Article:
AS foals grow, breeders agonise over whether their limbs are growing straight and true. Deviations from the norm must be identified and corrected early for there to be any real prospect of a good return at the sales or on the track. Such deviations are generally classified as:

  • Angular limb deformities – deviations from the midline when the foal is viewed from directly in front or behind.
  • Flexural limb deformities – deviations from the normal angulation of pastern fetlock, knee and hock when the foal is viewed from the side.
  • In this, the first of a two-part article, we will consider angular limb deformities. View the standing foal carefully from in front and from behind; take photographs and measure angles of deviation from the expected normal. Watch the foal move at walk and trot, view video footage in slow-motion.

    Your vet may take radiographs of the area(s) of interest – in particular if the foal is prematurely born – overly soft bones may just not be ready for much weight bearing.

    Valgus – knock-knees, cow hocks and splay-legs

    Young foals are expected to have a minor outward deviation of the lower limb – this is corrected naturally as the chest of the maturing yearling expands in width. But excessive lateral deviation of the lower limb (valgus). Picture the point of the limb which is at the centre of the issue - the pivot point. The limb will look (from in front or behind the foal) like a banana with convex (inner) and concave (outer) sides. Growth plates in bones lower down the limb close earlier than those further off the ground. Intervention is thus needed more swiftly if the fetlock is incriminated as the pivot point, less urgently if pivoting is from knee or hock.

    An experienced farrier will trim the hoof correctively and very possibly glue on medial hoof extensions. This encourages the hoof to stand in more under the body. If valgus is complicated by rotation of the limb, the focus of hoof trimming and/or hoof extension will have to be similarly rotated around the hoof wall. Regular review with an experienced eye is essential – ‘little and often’ gently instructs the limb to grow in the desired direction.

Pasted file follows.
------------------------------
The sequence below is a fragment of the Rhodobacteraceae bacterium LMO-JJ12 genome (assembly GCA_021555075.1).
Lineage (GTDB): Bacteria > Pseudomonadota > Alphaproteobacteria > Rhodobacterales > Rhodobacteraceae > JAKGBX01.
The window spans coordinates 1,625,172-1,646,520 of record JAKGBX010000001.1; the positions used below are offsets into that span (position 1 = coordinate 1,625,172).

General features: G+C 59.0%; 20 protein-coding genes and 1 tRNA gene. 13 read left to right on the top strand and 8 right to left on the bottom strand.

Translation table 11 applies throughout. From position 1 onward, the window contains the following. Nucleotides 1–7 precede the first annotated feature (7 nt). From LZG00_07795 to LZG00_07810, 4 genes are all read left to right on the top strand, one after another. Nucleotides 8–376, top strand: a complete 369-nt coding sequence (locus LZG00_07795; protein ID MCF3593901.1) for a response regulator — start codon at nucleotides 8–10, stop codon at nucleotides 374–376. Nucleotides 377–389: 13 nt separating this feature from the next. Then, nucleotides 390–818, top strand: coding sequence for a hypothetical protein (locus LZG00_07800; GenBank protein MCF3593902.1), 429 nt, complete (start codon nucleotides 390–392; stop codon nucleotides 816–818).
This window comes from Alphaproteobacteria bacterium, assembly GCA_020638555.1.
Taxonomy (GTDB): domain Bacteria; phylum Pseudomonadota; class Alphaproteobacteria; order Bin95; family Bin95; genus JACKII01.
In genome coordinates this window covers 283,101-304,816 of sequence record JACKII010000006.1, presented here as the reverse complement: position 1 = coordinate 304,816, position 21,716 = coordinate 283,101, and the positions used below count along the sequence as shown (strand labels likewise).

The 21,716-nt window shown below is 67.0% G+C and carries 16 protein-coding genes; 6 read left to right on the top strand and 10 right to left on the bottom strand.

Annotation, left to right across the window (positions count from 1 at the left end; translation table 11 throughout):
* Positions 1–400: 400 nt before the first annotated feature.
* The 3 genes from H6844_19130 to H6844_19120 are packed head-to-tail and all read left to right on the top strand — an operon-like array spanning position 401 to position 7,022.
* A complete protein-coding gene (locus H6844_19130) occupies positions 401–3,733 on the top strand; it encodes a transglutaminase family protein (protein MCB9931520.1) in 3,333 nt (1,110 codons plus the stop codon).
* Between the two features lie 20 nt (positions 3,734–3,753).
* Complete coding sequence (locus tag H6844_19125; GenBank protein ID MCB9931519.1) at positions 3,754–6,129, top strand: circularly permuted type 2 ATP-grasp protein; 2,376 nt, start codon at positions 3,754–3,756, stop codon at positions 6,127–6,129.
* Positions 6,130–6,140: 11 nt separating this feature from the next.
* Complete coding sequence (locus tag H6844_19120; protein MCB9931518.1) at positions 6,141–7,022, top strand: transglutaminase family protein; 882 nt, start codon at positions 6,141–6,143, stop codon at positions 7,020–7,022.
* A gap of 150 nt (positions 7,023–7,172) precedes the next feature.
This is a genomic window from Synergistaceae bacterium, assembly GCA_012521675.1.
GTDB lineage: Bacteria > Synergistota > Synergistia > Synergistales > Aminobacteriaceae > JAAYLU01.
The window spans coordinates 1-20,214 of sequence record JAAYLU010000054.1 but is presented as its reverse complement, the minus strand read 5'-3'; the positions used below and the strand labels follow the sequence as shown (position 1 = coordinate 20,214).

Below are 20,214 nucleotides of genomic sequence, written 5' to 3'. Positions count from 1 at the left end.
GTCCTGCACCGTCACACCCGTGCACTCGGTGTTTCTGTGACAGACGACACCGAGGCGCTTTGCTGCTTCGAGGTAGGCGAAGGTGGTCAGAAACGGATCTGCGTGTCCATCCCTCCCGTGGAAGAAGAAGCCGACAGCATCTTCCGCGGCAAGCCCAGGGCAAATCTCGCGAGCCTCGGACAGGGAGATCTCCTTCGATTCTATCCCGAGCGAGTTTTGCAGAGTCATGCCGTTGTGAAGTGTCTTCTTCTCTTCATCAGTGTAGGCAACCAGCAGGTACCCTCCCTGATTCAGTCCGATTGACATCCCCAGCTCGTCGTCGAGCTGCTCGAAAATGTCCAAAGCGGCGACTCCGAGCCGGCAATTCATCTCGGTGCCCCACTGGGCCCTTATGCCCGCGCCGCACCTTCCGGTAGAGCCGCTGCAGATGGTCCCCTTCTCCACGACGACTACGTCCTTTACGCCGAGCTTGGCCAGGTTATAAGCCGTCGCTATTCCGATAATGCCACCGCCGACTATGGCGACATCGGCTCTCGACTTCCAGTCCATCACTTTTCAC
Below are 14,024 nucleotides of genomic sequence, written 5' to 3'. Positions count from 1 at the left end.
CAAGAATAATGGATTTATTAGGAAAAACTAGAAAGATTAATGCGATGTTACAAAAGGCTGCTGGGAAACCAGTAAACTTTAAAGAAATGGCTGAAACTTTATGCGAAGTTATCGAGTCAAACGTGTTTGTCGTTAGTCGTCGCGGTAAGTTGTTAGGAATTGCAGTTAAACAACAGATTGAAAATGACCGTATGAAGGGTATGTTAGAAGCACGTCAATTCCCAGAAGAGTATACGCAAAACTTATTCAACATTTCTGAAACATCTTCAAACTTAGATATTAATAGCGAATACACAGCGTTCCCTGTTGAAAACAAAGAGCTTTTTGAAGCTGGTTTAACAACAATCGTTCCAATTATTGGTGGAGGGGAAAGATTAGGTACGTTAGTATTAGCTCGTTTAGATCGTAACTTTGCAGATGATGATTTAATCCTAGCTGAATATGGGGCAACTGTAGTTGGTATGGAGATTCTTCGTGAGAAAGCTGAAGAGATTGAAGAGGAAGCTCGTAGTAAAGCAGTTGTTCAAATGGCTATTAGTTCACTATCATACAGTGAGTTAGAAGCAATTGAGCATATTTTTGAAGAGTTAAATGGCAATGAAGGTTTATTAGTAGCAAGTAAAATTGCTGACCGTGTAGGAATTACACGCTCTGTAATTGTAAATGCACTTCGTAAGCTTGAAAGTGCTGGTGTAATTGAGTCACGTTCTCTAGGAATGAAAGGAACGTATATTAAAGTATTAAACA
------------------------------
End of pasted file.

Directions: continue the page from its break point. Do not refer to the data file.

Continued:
If the case is complicated, the degree of angulation or rotation severe or the response to treatment disappointing, then surgical intervention may be warranted. Veterinary procedures largely rely on encouraging growth of bone on the outer aspect of the limb (elevation of the bone’s outer periosteum) or retarding growth on the inner (the insertion of metal implants).

    Varus – pigeon toes

    A varus deformity, on the other hand, is one in which the lower limb deviates inward – toward the midline – with the joint above seeming pushed out more to the outside. The pivot point again may be at fetlock, knee or hock. Compared to valgus, intervention needs to be more swift, regular and expert – as otherwise the natural growth of the limb will make matters even worse. Corrective trimming of the hoof combined with lateral hoof extensions, regularly repeated, may well suffice. But surgical intervention must be considered also. Surgery involves the same principles and procedures as for valgus but on the opposite aspect of the limb – the vet elevates the periosteum on the inner aspect to stimulate growth and/or restricts growth using metal staples, screws and perhaps wire on the outer.

    Periosteal elevation (or ‘stripping’) generally means one surgery under general anaesthesia (GA). Staples/screws/wire is a two-GA job – once to insert the metal device, once again to remove it when the vet deems the device has done its work. Both carry the risk of complications – most notably the anaesthetic itself, infection at the site of surgery and scarring including white hairs as the foal grows.